Two mainstream medical groups have urged caution. The American Academy of Allergy, Asthma & Immunology warns patients to beware of the unproved and experimental theories and methods of "clinical ecologists" who treat environmental illness.

The American College of Occupational and Environmental Medicine states the "scientific foundation for managing patients with this syndrome has yet to be established by traditional clinical investigative activities that withstand critical peer review."

Business-backed groups have been organized to oppose multiple chemical sensitivity as a disease, said Lamielle. Consultants are paid to debunk the symptoms. At one conference, a "pro-pesticide" group passed out its own material to an astonished audience, she said.

But if business is leery of problems, it also senses opportunity. The Environmental News Journal, a quarterly from Boelter Environmental Consultants of Park Ridge, Ill., suggested "sick building syndrome" and indoor air quality issues should be considered and remedied.

New buildings can be constructed from materials that will not cause the perception of a problem. Fill soil can be tested for heavy metals and rejected if necessary, and electromagnetic fields avoided, the publication advised.

Sometimes, people who are apparently victims of environmental illness but lack the education to recognize the symptoms are again victimized -- by occult hustlers who offer to relieve the "curse" that has caused their problems -- for a hefty and and fruitless payment.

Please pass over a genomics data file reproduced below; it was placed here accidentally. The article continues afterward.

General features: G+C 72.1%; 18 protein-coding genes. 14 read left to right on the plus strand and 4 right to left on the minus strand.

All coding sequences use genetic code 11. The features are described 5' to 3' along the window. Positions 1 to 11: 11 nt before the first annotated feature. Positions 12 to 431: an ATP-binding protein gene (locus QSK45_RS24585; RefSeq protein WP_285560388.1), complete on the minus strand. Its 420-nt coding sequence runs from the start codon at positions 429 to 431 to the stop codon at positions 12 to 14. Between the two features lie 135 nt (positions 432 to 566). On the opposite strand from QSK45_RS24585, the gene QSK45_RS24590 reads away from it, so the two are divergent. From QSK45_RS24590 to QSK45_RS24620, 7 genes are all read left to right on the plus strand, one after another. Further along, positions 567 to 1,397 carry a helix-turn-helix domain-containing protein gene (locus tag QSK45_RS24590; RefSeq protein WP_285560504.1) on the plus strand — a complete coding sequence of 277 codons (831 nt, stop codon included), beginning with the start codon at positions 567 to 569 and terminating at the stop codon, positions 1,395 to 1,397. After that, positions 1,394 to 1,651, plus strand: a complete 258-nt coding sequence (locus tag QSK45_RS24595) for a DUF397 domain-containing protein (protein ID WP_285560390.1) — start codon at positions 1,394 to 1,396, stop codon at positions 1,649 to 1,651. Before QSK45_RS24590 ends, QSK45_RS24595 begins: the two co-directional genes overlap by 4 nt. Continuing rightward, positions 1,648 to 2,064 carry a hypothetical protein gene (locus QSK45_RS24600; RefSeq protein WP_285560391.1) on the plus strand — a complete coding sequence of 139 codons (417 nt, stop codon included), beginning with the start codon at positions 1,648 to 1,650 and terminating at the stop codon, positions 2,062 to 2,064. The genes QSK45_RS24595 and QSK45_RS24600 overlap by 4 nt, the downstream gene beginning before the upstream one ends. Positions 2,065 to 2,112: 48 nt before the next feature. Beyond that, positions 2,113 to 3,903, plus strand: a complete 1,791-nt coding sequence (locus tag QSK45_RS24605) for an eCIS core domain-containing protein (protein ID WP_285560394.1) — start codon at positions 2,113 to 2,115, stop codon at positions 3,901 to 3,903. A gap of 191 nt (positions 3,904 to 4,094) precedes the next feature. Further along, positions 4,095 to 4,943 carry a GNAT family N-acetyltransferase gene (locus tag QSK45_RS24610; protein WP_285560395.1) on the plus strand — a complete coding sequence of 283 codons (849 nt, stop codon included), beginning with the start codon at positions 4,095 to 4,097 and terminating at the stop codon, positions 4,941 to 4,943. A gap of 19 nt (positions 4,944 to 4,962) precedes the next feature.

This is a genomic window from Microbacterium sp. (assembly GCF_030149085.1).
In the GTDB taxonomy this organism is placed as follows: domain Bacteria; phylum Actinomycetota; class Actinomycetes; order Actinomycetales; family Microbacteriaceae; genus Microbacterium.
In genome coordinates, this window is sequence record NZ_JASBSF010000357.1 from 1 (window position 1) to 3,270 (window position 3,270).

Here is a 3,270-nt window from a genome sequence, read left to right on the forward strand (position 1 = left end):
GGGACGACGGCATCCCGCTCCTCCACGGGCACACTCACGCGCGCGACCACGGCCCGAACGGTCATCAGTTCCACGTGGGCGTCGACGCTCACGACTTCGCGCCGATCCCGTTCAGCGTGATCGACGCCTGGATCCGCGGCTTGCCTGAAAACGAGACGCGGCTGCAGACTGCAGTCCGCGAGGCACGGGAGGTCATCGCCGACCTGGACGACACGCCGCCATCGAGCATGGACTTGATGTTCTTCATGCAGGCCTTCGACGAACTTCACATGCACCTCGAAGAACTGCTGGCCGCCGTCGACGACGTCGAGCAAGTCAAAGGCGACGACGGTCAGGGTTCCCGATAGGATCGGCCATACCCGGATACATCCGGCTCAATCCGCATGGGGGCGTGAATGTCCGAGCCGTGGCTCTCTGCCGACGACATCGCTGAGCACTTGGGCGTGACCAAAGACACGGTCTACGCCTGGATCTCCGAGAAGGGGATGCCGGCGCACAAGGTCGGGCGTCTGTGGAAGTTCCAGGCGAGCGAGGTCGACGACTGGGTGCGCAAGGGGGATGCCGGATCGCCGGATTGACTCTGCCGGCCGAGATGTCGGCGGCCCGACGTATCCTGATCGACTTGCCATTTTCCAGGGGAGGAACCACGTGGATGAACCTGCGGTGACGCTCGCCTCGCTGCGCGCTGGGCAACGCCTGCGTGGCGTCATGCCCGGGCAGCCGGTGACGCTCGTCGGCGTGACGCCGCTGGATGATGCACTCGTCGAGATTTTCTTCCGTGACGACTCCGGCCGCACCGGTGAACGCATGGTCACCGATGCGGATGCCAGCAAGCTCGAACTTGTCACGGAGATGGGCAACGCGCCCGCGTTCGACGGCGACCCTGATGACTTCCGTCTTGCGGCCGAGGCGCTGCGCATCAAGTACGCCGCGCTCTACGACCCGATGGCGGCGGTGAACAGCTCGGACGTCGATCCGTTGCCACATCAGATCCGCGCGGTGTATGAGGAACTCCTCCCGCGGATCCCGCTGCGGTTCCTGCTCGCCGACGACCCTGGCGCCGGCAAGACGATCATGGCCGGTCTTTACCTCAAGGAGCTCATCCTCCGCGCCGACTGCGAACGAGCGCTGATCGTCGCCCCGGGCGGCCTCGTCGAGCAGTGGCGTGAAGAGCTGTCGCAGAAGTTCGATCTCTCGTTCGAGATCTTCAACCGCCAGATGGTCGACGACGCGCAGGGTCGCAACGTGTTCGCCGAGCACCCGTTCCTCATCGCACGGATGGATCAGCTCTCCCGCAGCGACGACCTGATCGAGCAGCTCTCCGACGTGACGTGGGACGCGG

Columnist calls people who believe they suffer from environmental illness "crazies"

Victims can find themselves stigmatized as mentally ill. Conservative syndicated pundit Walter E. Williams recently termed as "crazies" people who believe they suffer from environmental illness. Then he raised the specter of government regulation.

"If multiple chemical sensitivity wackos can convince the EPA, the Occupational Safety and Health Administration or agencies charged with enforcing the Americans with Disabilities Act" that disease is occurring, he wrote, regulations will follow and perfumes and other "unnatural scents" will be banned.

He likened their crusade to that of the "tobacco prohibitionists," who want to ban smoking.

But Williams never met Susie, a 4-year-old purebred Boston terrier owned by Audrey DeClue of rural Peoria, Ill. Susie reacts to carpet and strangers wearing scented products by turning red and losing her hair.

"She would lay and cry and whimper because she was in so much pain," DeClue said.

Two weeks in a sterile environment at a veterinarian's office -- the type of study that Lamielle wants performed on humans -- allowed the dog's symptoms to go away. They returned when a portion of the carpet was placed in Susie's cage.

DeClue ripped out 600 square feet of carpet in her home, and replaced it with hardwood floors. "She was such a sweet little dog, I couldn't see getting rid of her. I'm an animal lover," she said.

Aside from dogs, more people than ever are suffering from "allergies, respiratory ailments, multiple chemical sensitivities and a variety of maladies associated with pollution, such as aches, pains and depression," the Futurist magazine recently found.

Included in its collection of "the most stimulating ideas and predictions" that appeared last year was the notion that "humans may be on the verge of an eco-collapse -- a complete breakdown of health because of pollution."

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Albion Monitor March 10, 1996 (